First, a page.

Security Council Lifts Yugoslav Arms Embargo

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The U.N. Security Council unanimously ended an arms embargo against Yugoslavia on Monday, stripping away the last of nearly a decade of international sanctions against the Balkan nation’s government.

The 15-nation council imposed the embargo in March 1998 to protest a crackdown on ethnic Albanians in the province of Kosovo by then-President Slobodan Milosevic. After Milosevic was ousted in October, the U.S. and European governments began to gradually lift sanctions against the country.

The new Yugoslav government of President Vojislav Kostunica fulfilled the last requirement to end the ban in June by transferring Milosevic to a U.N. war crimes tribunal in The Hague.


Some groups had urged that the ban remain to ensure that Yugoslavia would continue to cooperate in rounding up suspects wanted in Balkan war crimes cases. However, France and Russia have been pushing for months to end the embargo. Two weeks ago, the U.S. added its support.

The Security Council decision “reveals the good relations, the constructive cooperation and the trust which exist now between the democratic authorities in [the Yugoslav capital of] Belgrade and the international community,” the current president of the Security Council, French Ambassador Jean-David Levitte, said after the vote. “The development of this dialogue with Yugoslavia is very positive for the search for peace, stability and reconciliation in Southeast Europe.”

The move allows the Yugoslav armed forces to obtain military equipment from the international community.

The Yugoslav federation, which once consisted of six republics, has been reduced by a decade of war and secession to the republics of Serbia and Montenegro.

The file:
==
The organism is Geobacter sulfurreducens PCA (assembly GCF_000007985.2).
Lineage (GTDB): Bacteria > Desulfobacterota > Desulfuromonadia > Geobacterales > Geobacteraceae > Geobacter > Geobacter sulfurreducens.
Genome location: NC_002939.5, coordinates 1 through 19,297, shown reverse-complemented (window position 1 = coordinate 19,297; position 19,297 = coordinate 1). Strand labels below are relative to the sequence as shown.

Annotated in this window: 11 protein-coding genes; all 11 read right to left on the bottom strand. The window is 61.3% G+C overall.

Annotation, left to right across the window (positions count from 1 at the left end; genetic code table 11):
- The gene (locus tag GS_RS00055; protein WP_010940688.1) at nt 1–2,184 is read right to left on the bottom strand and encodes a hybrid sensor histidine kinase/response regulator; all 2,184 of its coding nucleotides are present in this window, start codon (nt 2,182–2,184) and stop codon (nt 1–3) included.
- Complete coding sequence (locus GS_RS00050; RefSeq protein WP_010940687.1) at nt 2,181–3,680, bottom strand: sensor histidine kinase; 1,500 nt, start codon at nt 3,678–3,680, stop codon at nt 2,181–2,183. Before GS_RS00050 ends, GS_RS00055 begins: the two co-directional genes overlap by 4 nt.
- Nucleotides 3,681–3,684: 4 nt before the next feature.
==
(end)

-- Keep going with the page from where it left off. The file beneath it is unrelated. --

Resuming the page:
Kosovo is a province of Serbia but remains under U.N. administration since North Atlantic Treaty Organization forces drove out Milosevic’s military and police units in 1999.

In a letter delivered to the council last week, Secretary-General Kofi Annan listed steps Yugoslavia has taken to comply with U.N. requirements for the arms embargo’s removal, including the withdrawal of special police units and the halting of military and police activities against Kosovo’s civilians. Belgrade also has cooperated with human rights investigators and aid organizations, Annan noted.


On Sunday, Serbian authorities announced the latest discovery of a mass grave they believe contains the bodies of ethnic Albanians killed during the 1999 crackdown. Police said bodies and body parts of 26 unidentified people were exhumed a day earlier at the site near Lake Perucac, about 100 miles southwest of Belgrade.

Such investigations have encouraged U.N. officials that Yugoslavia’s new democratic government is sincere in working with the United Nations in pursuing peace and justice in the wake of the war.

“I think it is a very positive development, and I applaud the council for taking prompt action,” Annan said Monday after the vote.

The U.N. had blocked weapons sales in the first half of the 1990s to Yugoslavia, Croatia and Bosnia-Herzegovina, but it lifted the ban in increments after the signing of the 1995 Dayton, Ohio, peace accord that ended the Bosnian war.

The Security Council reimposed the embargo in 1998 after Yugoslavia’s attacks on the ethnic Albanian majority in Kosovo, acts that led to a 78-day air campaign by NATO against the nation. The 1998 resolution called on all states to stop supplying weapons to Yugoslavia, to encourage peace and stability in the region.